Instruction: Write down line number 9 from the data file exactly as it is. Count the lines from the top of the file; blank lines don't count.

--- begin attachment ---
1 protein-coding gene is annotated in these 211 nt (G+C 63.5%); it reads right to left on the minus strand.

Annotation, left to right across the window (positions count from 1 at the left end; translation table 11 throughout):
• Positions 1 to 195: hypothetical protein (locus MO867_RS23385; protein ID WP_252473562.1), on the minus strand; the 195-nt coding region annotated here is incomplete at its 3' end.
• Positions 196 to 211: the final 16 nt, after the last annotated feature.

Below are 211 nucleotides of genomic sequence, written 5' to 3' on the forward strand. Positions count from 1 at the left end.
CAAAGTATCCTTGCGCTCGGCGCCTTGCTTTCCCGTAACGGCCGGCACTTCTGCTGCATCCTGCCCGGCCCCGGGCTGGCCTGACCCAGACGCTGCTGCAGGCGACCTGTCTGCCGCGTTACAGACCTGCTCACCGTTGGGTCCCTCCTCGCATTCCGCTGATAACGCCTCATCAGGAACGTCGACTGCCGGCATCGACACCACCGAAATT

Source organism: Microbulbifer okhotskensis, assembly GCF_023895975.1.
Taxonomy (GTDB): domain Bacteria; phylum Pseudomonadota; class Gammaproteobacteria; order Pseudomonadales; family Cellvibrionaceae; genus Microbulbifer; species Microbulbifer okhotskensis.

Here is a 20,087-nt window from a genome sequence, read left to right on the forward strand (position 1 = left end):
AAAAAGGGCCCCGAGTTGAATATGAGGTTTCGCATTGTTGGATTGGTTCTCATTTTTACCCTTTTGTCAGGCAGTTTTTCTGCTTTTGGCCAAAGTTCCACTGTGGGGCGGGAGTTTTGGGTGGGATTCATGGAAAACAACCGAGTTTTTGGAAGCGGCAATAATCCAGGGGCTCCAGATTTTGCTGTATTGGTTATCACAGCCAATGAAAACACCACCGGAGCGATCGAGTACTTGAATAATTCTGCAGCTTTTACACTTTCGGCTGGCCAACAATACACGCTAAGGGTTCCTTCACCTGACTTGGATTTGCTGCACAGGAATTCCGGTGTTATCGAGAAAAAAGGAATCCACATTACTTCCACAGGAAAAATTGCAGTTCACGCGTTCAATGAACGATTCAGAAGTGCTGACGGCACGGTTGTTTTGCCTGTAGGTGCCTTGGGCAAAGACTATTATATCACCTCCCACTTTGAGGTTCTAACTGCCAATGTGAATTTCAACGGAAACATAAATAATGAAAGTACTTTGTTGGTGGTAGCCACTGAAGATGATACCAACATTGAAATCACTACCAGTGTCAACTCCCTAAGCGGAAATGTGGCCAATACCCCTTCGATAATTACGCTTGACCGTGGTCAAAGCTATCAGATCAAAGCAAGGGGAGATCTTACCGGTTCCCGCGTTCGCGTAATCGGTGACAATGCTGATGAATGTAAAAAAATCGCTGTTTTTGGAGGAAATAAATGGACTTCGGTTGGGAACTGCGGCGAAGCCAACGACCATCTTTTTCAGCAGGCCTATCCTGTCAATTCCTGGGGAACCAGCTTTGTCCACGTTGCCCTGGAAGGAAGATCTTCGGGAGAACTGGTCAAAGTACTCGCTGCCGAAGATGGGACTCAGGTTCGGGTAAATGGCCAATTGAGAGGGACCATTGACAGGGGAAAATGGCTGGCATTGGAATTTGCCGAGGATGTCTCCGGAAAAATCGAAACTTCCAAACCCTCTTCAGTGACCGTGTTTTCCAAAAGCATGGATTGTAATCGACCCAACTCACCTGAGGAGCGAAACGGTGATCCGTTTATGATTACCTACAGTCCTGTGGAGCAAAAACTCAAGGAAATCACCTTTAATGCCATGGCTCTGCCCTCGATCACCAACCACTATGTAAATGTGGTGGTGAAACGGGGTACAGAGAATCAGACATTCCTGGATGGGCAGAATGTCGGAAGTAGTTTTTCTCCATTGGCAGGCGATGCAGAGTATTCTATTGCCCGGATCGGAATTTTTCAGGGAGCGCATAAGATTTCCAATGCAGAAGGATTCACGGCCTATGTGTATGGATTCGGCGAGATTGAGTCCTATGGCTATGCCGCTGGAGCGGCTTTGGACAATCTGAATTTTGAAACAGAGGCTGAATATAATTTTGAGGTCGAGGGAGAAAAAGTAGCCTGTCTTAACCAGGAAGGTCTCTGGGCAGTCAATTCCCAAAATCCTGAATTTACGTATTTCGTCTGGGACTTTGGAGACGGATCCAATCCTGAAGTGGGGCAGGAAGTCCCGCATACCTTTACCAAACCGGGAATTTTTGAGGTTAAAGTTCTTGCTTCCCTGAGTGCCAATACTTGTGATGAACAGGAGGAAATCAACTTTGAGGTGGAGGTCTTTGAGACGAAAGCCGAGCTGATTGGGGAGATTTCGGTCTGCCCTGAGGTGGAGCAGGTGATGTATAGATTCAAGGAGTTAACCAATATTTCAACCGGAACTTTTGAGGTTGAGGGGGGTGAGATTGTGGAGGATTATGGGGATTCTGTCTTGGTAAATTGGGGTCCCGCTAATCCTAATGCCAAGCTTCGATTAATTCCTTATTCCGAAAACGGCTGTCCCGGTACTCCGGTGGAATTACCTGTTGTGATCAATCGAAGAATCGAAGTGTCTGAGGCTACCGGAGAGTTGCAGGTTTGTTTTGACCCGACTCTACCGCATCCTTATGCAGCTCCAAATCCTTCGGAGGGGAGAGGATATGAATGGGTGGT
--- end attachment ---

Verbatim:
Here is a 20,087-nt window from a genome sequence, read left to right on the forward strand (position 1 = left end):